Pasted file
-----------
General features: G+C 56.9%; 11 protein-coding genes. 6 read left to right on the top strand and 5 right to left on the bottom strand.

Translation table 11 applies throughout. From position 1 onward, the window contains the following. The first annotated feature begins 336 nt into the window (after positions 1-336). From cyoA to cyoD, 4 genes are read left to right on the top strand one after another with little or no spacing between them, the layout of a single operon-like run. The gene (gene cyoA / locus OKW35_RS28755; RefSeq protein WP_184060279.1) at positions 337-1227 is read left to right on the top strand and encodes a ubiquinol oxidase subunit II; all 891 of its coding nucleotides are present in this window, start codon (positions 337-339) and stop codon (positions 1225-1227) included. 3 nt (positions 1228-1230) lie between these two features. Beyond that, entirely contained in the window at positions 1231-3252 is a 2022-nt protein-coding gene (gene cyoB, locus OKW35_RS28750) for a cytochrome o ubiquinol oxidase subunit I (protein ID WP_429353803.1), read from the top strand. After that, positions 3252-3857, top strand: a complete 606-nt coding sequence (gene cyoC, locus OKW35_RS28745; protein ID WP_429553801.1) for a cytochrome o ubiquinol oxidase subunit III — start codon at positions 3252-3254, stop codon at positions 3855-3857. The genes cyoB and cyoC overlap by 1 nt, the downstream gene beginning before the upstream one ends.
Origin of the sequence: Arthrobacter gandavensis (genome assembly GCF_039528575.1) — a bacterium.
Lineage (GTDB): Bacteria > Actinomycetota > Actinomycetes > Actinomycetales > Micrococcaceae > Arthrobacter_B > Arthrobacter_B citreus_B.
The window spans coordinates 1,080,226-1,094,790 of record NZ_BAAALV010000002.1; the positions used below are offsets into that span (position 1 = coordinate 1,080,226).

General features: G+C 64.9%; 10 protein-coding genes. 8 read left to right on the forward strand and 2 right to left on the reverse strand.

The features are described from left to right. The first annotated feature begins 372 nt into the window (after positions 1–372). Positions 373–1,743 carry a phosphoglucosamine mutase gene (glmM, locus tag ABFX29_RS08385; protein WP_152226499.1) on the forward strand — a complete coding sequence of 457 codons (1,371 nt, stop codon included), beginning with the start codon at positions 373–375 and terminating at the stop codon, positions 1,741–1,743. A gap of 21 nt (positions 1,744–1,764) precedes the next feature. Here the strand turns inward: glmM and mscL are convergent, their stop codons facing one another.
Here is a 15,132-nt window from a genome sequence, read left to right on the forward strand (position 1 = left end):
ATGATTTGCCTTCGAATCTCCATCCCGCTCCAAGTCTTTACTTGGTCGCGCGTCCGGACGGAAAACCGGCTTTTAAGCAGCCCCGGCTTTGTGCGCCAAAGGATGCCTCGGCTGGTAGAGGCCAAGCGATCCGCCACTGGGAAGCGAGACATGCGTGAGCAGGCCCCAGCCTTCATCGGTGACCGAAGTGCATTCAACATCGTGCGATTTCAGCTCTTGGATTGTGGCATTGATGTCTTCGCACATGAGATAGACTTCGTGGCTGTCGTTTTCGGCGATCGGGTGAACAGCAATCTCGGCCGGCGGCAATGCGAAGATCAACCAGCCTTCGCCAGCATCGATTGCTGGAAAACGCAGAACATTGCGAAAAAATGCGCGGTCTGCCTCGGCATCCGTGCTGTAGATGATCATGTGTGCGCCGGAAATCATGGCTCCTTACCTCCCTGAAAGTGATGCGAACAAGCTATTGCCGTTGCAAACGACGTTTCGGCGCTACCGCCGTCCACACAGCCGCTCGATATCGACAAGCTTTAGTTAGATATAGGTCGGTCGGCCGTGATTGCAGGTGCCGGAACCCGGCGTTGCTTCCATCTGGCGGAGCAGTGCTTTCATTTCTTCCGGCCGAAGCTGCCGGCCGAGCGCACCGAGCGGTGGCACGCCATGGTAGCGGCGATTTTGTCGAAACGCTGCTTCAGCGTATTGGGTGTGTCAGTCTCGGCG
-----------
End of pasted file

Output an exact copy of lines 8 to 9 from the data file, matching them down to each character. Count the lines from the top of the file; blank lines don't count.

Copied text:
Here is a 15,132-nt window from a genome sequence, read left to right on the forward strand (position 1 = left end):
ATGATTTGCCTTCGAATCTCCATCCCGCTCCAAGTCTTTACTTGGTCGCGCGTCCGGACGGAAAACCGGCTTTTAAGCAGCCCCGGCTTTGTGCGCCAAAGGATGCCTCGGCTGGTAGAGGCCAAGCGATCCGCCACTGGGAAGCGAGACATGCGTGAGCAGGCCCCAGCCTTCATCGGTGACCGAAGTGCATTCAACATCGTGCGATTTCAGCTCTTGGATTGTGGCATTGATGTCTTCGCACATGAGATAGACTTCGTGGCTGTCGTTTTCGGCGATCGGGTGAACAGCAATCTCGGCCGGCGGCAATGCGAAGATCAACCAGCCTTCGCCAGCATCGATTGCTGGAAAACGCAGAACATTGCGAAAAAATGCGCGGTCTGCCTCGGCATCCGTGCTGTAGATGATCATGTGTGCGCCGGAAATCATGGCTCCTTACCTCCCTGAAAGTGATGCGAACAAGCTATTGCCGTTGCAAACGACGTTTCGGCGCTACCGCCGTCCACACAGCCGCTCGATATCGACAAGCTTTAGTTAGATATAGGTCGGTCGGCCGTGATTGCAGGTGCCGGAACCCGGCGTTGCTTCCATCTGGCGGAGCAGTGCTTTCATTTCTTCCGGCCGAAGCTGCCGGCCGAGCGCACCGAGCGGTGGCACGCCATGGTAGCGGCGATTTTGTCGAAACGCTGCTTCAGCGTATTGGGTGTGTCAGTCTCGGCG